Indonesia tsunami: Death toll rises to more than 400 as young boy pulled from wreckage after 12 hours trapped


Indonesia tsunami: Death toll rises to more than 400 as young boy pulled from wreckage after 12 hours trapped

Thousands left homeless as islands of Java and Sumatra reel from natural disaster


The death toll following a tsunami that hit Indonesia has risen to more than 400, as a five-year-old boy was pulled from the rubble after being buried alive for 12 hours.

Official estimates for the number of people killed in the natural disaster has reached 429, with thousands of people left homeless.

The latest revisions to the number of victims were made after a child, named only as Ali, was rescued after being trapped for 12 hours in a car which had fallen under several trees.

Officers removed the rubble from the car caused after the tsunami hit the islands of Java and Sumatra on Saturday evening following a volcanic eruption.

Footage of the moment Ali was rescued, shared widely online, shows the child clinging to the officer who saved him.

?It is not yet clear if those Ali was with, or members of his family, survived the natural disaster.

More than 1,400 people were injured and at least 128 are still missing after the tsunami, Sutopo Purwo Nugroho, spokesman for Indonesia’s disaster mitigation agency said.

He said more than 16,000 people were displaced and that there was an urgent need for heavy equipment in the Sumur subdistrict, a remote area near Ujung Kulon National Park that experienced heavy damage.

Some villages there have been cut off due to damaged roads and bridges, making it difficult to supply aid and reach people who may be injured or trapped.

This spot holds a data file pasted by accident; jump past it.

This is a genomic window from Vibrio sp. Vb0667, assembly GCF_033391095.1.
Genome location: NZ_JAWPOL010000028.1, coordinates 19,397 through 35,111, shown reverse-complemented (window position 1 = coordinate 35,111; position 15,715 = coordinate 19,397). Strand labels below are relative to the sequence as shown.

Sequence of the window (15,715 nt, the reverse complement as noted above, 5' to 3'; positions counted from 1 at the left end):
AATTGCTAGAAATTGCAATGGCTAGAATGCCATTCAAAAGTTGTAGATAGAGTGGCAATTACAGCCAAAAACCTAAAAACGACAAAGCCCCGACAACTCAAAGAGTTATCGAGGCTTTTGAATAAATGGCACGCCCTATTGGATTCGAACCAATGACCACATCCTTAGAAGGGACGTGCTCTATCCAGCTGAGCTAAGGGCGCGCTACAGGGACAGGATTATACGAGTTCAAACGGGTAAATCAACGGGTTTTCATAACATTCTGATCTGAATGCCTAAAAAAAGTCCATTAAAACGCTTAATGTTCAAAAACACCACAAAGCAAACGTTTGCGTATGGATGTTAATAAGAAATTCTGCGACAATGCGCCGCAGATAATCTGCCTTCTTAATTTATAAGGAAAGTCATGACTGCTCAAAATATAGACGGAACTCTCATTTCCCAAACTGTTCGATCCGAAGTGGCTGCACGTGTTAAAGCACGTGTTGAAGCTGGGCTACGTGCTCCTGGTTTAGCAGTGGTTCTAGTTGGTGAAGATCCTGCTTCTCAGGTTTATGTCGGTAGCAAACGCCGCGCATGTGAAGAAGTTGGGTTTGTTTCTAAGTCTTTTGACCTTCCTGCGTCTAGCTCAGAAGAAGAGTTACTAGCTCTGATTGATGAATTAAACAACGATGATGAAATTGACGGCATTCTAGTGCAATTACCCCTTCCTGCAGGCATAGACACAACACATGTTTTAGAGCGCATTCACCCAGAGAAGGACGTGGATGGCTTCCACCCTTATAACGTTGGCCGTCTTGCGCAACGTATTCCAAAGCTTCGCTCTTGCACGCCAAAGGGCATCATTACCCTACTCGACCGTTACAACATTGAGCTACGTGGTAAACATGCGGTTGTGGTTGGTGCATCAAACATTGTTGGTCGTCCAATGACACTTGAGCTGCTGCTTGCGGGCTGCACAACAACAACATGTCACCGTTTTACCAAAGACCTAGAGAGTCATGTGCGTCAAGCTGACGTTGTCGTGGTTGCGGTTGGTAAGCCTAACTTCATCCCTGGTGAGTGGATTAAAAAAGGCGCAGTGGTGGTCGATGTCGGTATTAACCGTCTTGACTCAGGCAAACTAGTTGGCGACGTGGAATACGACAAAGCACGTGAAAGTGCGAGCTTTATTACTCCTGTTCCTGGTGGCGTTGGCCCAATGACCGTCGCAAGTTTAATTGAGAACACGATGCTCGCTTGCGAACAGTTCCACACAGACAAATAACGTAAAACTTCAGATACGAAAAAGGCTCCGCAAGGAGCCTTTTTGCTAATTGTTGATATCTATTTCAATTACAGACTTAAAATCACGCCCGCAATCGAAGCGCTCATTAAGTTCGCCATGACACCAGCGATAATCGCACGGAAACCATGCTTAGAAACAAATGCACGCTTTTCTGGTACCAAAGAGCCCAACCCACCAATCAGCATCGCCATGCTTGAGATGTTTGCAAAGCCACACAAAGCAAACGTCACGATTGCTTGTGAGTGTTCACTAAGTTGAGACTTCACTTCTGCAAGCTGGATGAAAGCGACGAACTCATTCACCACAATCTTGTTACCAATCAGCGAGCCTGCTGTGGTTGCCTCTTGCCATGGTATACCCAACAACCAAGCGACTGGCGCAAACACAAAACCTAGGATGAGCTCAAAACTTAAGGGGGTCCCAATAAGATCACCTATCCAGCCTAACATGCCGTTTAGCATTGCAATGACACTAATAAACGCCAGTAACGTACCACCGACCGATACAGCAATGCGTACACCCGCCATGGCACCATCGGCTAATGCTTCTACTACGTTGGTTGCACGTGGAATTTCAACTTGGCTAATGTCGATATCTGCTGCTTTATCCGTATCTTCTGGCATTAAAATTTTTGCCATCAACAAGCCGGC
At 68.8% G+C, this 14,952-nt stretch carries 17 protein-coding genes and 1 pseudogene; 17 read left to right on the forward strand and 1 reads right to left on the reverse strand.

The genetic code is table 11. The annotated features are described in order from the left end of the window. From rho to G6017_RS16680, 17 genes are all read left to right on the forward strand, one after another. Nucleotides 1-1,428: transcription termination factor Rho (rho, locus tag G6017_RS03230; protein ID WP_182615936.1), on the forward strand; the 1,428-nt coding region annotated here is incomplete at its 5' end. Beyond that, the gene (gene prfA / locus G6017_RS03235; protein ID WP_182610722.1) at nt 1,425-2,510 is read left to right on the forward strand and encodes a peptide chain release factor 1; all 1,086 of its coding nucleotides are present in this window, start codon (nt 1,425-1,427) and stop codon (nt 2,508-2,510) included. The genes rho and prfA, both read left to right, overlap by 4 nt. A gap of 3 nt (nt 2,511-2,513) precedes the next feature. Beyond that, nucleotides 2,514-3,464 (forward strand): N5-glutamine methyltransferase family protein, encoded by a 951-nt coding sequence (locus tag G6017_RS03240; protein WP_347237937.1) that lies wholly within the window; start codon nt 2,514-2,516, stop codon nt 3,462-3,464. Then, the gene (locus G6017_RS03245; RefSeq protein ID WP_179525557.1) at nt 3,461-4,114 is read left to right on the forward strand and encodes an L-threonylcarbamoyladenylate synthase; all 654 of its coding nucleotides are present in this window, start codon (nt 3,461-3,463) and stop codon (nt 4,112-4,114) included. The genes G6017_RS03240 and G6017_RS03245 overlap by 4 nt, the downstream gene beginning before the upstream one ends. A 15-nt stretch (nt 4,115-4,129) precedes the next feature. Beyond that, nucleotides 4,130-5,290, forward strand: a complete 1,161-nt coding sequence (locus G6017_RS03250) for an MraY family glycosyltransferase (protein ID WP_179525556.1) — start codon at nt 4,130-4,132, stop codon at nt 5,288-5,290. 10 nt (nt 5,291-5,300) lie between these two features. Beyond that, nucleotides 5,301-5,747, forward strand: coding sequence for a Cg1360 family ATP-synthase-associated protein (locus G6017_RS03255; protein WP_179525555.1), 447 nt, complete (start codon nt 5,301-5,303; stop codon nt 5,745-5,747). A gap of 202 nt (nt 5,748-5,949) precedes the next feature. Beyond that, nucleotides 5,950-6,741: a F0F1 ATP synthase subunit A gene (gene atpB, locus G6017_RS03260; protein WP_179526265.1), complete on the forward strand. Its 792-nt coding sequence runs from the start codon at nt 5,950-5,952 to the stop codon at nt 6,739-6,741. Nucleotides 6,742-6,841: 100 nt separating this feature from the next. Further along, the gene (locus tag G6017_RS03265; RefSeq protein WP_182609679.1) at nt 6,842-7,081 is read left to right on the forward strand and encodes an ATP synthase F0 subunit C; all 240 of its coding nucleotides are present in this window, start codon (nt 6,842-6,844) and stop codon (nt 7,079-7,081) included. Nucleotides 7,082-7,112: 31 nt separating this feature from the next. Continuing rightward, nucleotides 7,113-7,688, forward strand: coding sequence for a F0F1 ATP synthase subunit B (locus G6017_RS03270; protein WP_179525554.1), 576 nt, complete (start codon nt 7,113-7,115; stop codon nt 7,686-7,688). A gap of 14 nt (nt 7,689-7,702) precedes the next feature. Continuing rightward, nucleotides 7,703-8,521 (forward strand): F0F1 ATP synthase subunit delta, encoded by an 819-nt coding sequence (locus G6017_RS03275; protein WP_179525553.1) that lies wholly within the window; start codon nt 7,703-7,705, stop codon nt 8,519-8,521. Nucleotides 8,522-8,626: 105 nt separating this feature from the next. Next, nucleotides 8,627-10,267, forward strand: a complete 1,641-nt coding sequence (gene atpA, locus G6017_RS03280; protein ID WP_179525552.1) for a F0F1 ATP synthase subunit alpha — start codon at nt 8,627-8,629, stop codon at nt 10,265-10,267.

He added that more than 600 homes, many hotels and vendor stalls and more than 400 boats and ships were damaged.

“It is suspected that some victims are still trapped under wreckage and materials washed away by the tsunami,” he said.

The disaster took place in the run up to Christmas and in Carita, a seaside town left reeling from the tsunami instead of holding festivities and exchanging presents, Pastor Rusman Anita Sitorus said during a tearful vigil at a mass in her small church.

“We were planning on holding a Christmas celebration every year, but this year is different due to the tsunami,” she said, as churchgoers lit candles and cried while praying.

The occurrence of the disaster during the Christmas season evoked memories of the Indian Ocean tsunami triggered by an earthquake on 26 December 2004, which killed 226,000 people in 14 countries, including more than 120,000 in Indonesia.

Unlike most tsunamis, this time there was no large earthquake to warn people to run to higher ground before the waves arrived.

Instead, an eruption of the infamous volcanic island Anak Krakatau appears to have triggered a landslide on its slope, which then sent displaced seawater racing.

The islands of Java and Sumatra were both simultaneously hit as water surged inland from the Sunda Strait which divides them.

Residents have remained jittery and fearful of lingering near the coast and since the disaster in at least two separate areas, panicked residents ran towards higher ground because they believed another tsunami was coming.

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